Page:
How to dry parsley in the microwave

How to Dry Parsley in the Microwave

How to dry parsley in the microwave

It's very easy to dry herbs using the microwave; it's almost magical.  Carefully lay out the leaves, slide them into the microwave, nuke, beeeep, beeeep, beeeep... VOILA! Dried herbs.

Microwave-dried herbs retain excellent color and potency.  Start by laying the herb foliage in a single layer on a paper towel, either on the oven rack or on the glass insert.  Cover the leaves with another paper towel and microwave on high for 1 minute.  Then check the herbs, and if they are still soft, keep testing at 20- to 30-second intervals.  Microwave ovens differ in power output, so you'll have to experiment.  Keep track of your results with each kind of herb.

Microwave drying is a bit easier on plant tissue than oven drying, because the water in the herb leaves absorbs more of the energy than the plant tissue does.  The water in the leaves gets hot and evaporates - that's why the paper towels get damp during the drying process- leaving drying plant tissue behind.  The plant tissue heats up a little because of the contact with the water, but the water absorbs most of the heat.  In a conventional oven, all the plant material gets hot, not just the water.

For my 900-watt microwave, it took 45 to 60-seconds to dry parsley.  I laid the larger, thicker leaves around the outer edge, which is the hottest part of the microwave.  After the dried herbs have cooled, store them in air-tight containers away from heat and light.  Keeps well for several months.

READ MORE on herbs

  • microwaveguru

    Re Drying Parsley – This has to be done VERY CAREFULLY because it can cause a fire in the microwave. This is something we tested in my lab many years ago during a project concerning microwaving paper towels. I suggest that the heating be in 30 second intervals, checking for dryness after each 30 seconds, and not leaving the oven until dryness is achieved, It is extremely important that the herbs not be overdried, because the liklihood of a fire is much greater.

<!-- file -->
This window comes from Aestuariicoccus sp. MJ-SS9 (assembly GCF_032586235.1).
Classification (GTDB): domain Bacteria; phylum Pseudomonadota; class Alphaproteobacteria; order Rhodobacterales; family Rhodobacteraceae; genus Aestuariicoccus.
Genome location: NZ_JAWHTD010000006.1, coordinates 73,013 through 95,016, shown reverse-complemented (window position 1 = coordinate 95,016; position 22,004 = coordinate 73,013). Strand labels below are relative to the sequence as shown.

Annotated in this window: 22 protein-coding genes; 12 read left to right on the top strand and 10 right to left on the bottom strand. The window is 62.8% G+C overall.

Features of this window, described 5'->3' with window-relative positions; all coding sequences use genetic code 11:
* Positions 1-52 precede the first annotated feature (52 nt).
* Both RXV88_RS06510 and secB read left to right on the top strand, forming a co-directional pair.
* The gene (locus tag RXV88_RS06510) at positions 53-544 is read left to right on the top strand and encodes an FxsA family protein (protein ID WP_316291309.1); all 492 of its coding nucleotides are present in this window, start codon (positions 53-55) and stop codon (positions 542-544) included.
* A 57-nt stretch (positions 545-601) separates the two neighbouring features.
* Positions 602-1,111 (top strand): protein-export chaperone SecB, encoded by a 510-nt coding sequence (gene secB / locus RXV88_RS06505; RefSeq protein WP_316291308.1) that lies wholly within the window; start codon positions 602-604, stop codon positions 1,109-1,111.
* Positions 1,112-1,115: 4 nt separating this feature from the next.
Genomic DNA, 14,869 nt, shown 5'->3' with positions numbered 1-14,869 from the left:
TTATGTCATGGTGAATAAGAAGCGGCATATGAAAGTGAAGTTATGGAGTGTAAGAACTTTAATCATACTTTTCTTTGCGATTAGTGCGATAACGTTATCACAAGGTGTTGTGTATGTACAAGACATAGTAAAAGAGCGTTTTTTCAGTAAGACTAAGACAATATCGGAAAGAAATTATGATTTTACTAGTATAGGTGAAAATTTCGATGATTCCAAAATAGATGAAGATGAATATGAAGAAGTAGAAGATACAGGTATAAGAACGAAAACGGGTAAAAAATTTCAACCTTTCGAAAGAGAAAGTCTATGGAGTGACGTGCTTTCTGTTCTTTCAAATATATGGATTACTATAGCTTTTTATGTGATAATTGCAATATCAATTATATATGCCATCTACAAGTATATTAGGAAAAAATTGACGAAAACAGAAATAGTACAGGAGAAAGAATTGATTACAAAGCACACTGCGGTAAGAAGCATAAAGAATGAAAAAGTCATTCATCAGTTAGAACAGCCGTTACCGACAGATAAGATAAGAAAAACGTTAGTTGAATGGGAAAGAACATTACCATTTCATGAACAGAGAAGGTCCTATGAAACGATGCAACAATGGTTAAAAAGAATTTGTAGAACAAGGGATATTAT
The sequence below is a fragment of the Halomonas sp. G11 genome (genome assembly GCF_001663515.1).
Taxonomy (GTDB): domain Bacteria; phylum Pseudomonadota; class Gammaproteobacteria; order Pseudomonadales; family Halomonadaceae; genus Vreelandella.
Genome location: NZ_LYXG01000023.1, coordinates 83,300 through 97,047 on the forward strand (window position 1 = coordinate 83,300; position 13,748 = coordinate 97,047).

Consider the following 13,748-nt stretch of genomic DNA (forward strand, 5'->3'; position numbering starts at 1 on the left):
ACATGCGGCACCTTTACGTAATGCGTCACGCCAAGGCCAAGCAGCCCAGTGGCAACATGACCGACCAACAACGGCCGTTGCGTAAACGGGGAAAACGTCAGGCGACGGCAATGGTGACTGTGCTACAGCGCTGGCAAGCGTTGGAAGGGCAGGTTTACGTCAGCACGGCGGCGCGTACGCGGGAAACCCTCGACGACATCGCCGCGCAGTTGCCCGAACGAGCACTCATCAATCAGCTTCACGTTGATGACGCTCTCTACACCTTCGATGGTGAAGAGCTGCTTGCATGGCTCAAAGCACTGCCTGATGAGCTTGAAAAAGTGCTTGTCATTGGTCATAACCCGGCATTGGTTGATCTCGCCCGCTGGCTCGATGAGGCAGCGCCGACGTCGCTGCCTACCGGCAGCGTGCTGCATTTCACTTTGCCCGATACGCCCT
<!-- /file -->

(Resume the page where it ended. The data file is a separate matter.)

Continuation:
• Thank you microwaveguru. You are absolutely right.

      In the article, How to Dry Fresh Herbs in a Microwave, I showed how easily it is to burn a tea towel when drying herbs.

      In future, I wouldn’t hesitate making a damp tea towel that has been well rung, to insure that I don’t set fire to the fabric.

  • Let me say one more thing about the safety factor here. Drying a 2 to 3 plates of herbs at 30 to 50 second intervals is not a hazard.

    It’s when the same fabric has been microwaved for several minutes through 4 to 5 platefuls of dried herbs. Even my tea towels become brittle after several minutes on microwaving. I really wouldn’t want to use dry paper towels.

  • microwaveguru

    The problem is that there are so many different microwave ovens – it may work well in many, but there will always be some in which there is a likelihood of fire. That’s why heating times should be short and then repeated.

  • How interesting…never knew you can dry cilantro using the microwave. I use cilantro often in my soups and Vietnamese sandwiches. Great tip you offered!

  • It worked well in my microwave. 1000 W, set at 80% for 1 minute. Papertowels as suggested, nothing catches fire – the towels barely get warm. Bonus: instead of saying “I don’t have time, I am washing my hair right now” I just say: “I am busy drying herbs”

  • Judy

    I just did parsley in the microwave and it worked perfectly. Thanks everyone.

  • James Tunnell

    I just tried this on full power 900W for 1 min and in the centre of my paper (and the parsley around it) there were dark brown burn marks. Limit it to 30 second blasts!

  • Sue

    Just dried basil, parsley, & cilantro in our 1000-watt microwave & followed your directions–went extremely well! Nothing burned including the paper towels! The house even smells great! Thank you for such an easy method of preserving fresh herbs!